Context: MC is a Vietnamese undergraduate student at USC. She’s currently studying cinematic arts and is my friend. One day when we were hanging out I asked her if she had any beliefs she and her family followed.
YM: So what are some beliefs or superstitious things you and your family follow?
MC: Well a big one is that when we use chopsticks we always lay them flat when we aren’t using them. if they’re vertical that kind of means you’re offering to feed the spirits
YM: can you give more insight about the chopsticks belief ? Do you happen to know why this belief came about ?
MC: When we worship our ancestors, it’s tradition to bring them food like the dia de los muertos altar
MC: So we stick chopsticks vertically to signal that it’s for the spirits…and they say not to do that in everyday life to not signal them if we aren’t actually offering it.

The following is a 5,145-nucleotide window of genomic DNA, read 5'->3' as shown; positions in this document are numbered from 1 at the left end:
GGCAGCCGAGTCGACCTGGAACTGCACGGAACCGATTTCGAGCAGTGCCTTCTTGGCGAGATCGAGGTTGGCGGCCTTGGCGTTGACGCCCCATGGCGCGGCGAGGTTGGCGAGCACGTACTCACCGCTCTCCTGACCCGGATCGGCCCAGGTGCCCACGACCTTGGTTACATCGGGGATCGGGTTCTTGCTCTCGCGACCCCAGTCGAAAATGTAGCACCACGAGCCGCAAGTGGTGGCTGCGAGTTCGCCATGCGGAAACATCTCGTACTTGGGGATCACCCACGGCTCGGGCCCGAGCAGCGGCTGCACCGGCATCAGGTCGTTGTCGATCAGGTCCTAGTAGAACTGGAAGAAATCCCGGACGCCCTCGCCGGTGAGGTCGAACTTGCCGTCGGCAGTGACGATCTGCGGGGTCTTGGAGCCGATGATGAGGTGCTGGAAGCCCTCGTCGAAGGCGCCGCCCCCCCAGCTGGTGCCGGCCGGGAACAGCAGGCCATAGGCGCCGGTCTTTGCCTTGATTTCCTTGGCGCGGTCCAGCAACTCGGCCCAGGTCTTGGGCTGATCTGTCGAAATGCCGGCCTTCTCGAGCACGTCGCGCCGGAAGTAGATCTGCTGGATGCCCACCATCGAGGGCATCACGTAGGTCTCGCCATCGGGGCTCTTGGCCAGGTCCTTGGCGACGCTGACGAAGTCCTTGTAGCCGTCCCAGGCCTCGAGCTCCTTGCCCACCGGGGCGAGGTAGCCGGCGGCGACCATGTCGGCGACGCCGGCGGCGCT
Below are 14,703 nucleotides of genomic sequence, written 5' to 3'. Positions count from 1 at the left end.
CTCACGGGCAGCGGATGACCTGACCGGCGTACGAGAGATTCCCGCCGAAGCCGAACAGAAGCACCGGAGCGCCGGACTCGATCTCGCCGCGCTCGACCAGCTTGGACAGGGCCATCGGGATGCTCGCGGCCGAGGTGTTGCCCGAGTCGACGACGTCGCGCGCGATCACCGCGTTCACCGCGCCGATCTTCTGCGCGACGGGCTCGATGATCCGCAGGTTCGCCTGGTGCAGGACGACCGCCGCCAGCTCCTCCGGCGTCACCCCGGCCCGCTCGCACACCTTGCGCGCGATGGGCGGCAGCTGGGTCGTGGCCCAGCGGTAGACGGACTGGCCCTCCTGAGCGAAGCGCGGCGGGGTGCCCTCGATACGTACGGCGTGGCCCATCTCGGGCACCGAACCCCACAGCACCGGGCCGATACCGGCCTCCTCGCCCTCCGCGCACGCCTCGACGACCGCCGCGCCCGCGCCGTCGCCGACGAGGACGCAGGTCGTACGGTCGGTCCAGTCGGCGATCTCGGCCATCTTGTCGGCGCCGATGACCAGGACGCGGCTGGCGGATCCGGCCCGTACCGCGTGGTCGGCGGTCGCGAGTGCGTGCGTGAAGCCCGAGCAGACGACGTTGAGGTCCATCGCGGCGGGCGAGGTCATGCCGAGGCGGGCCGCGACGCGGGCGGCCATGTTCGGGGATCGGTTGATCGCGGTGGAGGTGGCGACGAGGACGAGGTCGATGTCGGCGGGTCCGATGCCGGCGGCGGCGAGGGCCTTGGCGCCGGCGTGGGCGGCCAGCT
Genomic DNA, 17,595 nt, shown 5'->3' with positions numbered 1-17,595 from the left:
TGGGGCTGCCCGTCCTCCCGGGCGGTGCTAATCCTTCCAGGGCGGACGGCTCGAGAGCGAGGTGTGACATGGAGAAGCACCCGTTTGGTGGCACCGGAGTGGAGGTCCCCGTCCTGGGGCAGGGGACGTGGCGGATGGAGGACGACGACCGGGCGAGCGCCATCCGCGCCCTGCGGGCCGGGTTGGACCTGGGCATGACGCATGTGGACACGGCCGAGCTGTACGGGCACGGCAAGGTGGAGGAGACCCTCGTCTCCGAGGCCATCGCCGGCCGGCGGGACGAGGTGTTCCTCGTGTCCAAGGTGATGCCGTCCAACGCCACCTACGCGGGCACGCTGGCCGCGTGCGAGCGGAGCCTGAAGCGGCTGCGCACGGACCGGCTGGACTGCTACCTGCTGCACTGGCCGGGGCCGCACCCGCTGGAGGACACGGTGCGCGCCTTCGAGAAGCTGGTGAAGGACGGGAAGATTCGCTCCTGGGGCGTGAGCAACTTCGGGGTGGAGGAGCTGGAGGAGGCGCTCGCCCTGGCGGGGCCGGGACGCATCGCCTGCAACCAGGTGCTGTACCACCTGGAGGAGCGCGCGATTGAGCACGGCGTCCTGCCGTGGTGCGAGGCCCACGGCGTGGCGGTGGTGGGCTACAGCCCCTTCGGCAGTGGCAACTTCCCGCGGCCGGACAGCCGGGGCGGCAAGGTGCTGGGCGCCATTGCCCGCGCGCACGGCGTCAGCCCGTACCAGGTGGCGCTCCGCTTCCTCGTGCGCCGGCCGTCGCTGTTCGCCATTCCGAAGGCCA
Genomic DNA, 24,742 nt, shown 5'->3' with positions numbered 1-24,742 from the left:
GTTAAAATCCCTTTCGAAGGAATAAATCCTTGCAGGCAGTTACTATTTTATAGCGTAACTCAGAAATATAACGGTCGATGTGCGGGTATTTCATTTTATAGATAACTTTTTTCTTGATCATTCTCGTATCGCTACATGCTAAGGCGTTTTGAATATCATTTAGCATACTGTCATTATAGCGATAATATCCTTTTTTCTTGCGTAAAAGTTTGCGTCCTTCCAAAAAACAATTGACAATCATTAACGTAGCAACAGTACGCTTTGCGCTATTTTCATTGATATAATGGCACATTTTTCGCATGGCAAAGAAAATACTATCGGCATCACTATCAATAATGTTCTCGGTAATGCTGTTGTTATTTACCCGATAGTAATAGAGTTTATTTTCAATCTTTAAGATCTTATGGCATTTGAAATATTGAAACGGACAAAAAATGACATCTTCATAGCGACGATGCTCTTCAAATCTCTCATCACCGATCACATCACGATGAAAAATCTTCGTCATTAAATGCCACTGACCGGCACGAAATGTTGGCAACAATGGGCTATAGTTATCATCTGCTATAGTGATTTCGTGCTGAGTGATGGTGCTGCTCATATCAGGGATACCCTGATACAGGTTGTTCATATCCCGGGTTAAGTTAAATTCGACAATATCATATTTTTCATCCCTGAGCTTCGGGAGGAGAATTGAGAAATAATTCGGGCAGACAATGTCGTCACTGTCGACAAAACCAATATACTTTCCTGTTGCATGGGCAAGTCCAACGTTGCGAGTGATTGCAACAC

YM: Would something bad happen if you were to leave your chopsticks vertical when you aren’t using them ?
MC: Hmm I’m not sure, I dont think it’s bad as a spirit will try to haunt you but maybe you’ll invite spirits into your home because you’re offering to feed them, and no one wants spirits in their home !…. it’s just one of those things you aren’t supposed to do
YM: Yeah right ! so you believe this?
MC: I don’t really believe it but since its tradition I still follow it
Background info: MC identifies herself as Mein and she grew up following this belief, which was told by her mom and grandma.
Analysis: It seems this folk belief sets up the way the Lu Mein people think about the world. Having done some research during a funeral one leaves the chopsticks upright because it’s a way to portray the ritual of incense burning which symbolizes feeding the dead or death in general. As well as belief, laying your chopstick flat is also a form of etiquette (custom) when eating. This belief and custom also seems to be liminal since it’s in between this world and the spiritual world. Since it has to do with the dead or death itself, not following this etiquette may bring bad luck.